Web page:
The Third Great Awakening (1850-1920s) was a period of religious activism in America. Dwight Moody (1837-1899), Billy Sunday (1862-1935), and Father Charles Coughlin (1891-1979) were some of the major players.

During his 1932 bid for the presidency, Franklin D. Roosevelt welcomed Father Coughlin’s support and influence over urban Catholics. But Father Coughlin soured on FDR after the president did not give Coughlin a position on the president’s cabinet.

In 1933, Adolf Hitler became Chancellor of Germany and Dachau, the first concentration camp, opened.

FDR worried about the rise of fascism and totalitarianism and wanted the US to be more involved in Europe and Japan. Most Americans were overwhelmingly against such action.

In 1935, Congress passed the first of a series of neutrality acts to protect the United States from world problems.

Father Coughlin began expressing anti-capitalist, anti-banker, anti-Wall Street, and anti-Semitic views. He blamed those ‘forces’ for America’s entry into World War I and worried those same forces would involve America in the turmoil in Europe.

Shifting Reality to Create a Fictional World

In the Fellowship Dystopia’s history, Giuseppe Zangara assassinates FDR before he can take office. This empowers the Isolationists and the Third Awakening. They join and become a religious-political machine, the Fellowship.

In tents and on the streets, a preacher’s sermons are full of the message that the Great Depression is punishment for America’s sins. People desperate for relief flock to his revival tents. The Fellowship seizes the idea and opportunity. They declare the preacher a prophet and “the way” to peace and prosperity. The Fellowship becomes a source of solace, a source of rules guaranteed to bring relief. With each passing year, more and more laws remove the people’s power and freedom.

America never enters World War II. Europe struggles valiantly, but the Federation of Germany assumes power. Japan rules Asia and the Pacific. And in America, the Fellowship and its Councilors grow more and more powerful.

Miranda, daughter of America’s premier preacher-politician, lives a charmed life as one of the Fellowship’s elite. Until she faces a life that will rob her of all rights.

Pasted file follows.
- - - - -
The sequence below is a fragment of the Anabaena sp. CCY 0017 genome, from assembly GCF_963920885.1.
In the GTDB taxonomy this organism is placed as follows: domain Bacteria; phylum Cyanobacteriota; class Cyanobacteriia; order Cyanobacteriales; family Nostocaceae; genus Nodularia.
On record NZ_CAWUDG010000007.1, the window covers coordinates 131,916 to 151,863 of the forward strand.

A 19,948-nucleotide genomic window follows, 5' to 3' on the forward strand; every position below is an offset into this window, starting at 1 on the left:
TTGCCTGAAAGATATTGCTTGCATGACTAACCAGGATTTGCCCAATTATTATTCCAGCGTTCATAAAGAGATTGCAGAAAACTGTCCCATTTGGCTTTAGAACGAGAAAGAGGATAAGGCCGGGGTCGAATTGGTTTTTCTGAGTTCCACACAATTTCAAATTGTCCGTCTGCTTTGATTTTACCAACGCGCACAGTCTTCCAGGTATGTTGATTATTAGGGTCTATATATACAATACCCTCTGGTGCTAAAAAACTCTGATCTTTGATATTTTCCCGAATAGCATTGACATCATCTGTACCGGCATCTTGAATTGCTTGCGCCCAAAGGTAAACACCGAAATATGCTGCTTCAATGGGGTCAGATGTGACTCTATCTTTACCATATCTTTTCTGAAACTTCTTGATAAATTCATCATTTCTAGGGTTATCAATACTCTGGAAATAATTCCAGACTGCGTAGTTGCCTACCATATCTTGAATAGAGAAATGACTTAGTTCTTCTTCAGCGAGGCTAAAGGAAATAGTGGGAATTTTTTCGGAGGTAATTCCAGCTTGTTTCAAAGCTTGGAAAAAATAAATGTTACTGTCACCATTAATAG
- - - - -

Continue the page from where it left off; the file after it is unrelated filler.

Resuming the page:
The story of the Fellowship Dystopia is a story of a fight against tyranny in all its forms. The fight isn’t easy. It ranges from tiny and very personal to national to global. Miranda’s fight starts small and grows in My Soul to Keep. But it frightens her, so she chooses another path and in If I Should Die, events force her to choose different paths. And every path is a test that costs her dearly.

Pre-order If I Should Die now.

And The World Goes Round

At first, the changes in American sentiment over the past handful of years surprised me. I was shocked by how we seem to be on the way to creating a theocracy in reality. Reviewing my notes, reviewing our actual history… I am no longer surprised. I am saddened that we can’t seem to learn lessons bought with blood and tears.

The Pendulum Swings

To anyone who studies history, it is apparent that human behavior and belief systems, especially political ones, swing from one extreme to the other. It’s a pattern we follow to the detriment of us all.

Perhaps that’s where we are in today’s shifting reality. Perhaps we’re being tested. Will we pass these tests?

What choice will our nation make? What choice will you make?

Image Credits
  1. Illustration of a torpedo hitting the Lusitania: Winsor McCay, Public domain, via Wikimedia Commons
  2. Front page of newspaper, Houston Post, Public domain, via Wikimedia Commons
  3. President Woodrow Wilson on Navy ship: Naval History & Heritage Command, Public domain, via Wikimedia Commons
  4. Flyer for 1941 America First Rally: America First Committee, Public Domain via Wikimedia Commons
  5. Father Coughlin on Time Magazine Image: Keystone, Public domain, via Wikimedia Commons